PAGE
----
Peripheral Pulse Volume (PPV)
Peripheral Pulse Volume (PPV) is the small change in the volume of a portion of a limb that occurs when blood passing through a limb expands and contracts the arteries and arterioles Peripheral pulse flow (PPF) is PPV multiplied by heart rate. The limb is an electrical conductor whose electrical impedance changes with limb geometry and volume. This change in volume is very small, on the order of 1 part per 10,000 and is therefore normally obscured by electrical and mechanical noise see fig 2 below). “Plethysmographs” are devices that measure volume changes of a part of the body.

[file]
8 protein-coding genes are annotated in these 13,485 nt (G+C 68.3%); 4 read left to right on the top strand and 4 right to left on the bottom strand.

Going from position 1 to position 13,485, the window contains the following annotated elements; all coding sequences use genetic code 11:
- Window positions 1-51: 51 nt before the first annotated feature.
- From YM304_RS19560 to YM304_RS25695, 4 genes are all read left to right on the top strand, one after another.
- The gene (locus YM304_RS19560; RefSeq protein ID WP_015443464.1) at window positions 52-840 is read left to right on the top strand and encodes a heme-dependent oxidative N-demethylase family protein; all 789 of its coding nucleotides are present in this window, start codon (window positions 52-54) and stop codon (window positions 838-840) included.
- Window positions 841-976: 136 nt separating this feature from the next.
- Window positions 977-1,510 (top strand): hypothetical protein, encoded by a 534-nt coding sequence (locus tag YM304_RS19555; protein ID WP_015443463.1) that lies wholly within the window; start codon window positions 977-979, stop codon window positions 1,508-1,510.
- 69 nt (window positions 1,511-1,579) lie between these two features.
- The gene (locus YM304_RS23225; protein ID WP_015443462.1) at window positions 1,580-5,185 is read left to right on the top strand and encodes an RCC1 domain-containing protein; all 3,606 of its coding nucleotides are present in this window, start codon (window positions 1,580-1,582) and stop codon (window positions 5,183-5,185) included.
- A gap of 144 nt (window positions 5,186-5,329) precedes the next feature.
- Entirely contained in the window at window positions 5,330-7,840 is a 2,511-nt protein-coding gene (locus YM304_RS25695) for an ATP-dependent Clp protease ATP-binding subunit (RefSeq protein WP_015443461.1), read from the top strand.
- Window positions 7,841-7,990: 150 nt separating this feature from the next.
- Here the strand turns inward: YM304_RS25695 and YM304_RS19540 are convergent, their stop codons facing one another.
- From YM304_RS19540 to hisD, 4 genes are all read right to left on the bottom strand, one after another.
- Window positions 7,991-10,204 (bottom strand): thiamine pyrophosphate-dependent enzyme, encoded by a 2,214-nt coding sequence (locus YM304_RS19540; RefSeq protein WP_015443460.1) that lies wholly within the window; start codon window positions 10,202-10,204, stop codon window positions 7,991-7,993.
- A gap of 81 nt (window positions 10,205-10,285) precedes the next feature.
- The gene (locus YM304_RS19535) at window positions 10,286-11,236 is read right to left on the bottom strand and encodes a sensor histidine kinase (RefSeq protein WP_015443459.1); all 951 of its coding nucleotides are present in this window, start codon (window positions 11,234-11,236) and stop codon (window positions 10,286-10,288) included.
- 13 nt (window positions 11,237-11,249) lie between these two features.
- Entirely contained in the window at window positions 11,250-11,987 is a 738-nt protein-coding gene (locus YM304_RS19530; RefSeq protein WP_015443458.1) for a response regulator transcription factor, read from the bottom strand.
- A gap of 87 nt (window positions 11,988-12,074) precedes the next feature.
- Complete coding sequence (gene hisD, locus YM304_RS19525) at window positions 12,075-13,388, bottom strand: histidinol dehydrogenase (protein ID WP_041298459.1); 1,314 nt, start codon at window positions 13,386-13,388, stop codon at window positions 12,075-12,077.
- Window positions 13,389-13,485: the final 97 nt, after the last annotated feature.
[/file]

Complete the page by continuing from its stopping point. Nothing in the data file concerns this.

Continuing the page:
Marks LA. Digital Enhancement of the Peripheral Admittance Plethysmogram. IEEE Trans Biomed Engr. 1987;34(3):192‑198
Each time the heart beats, the volume of the limb segment changes, producing an impedance “plethysmographic waveform.” By applying signal processing techniques to this waveform, a highly reproducible pulse volume signal is generated.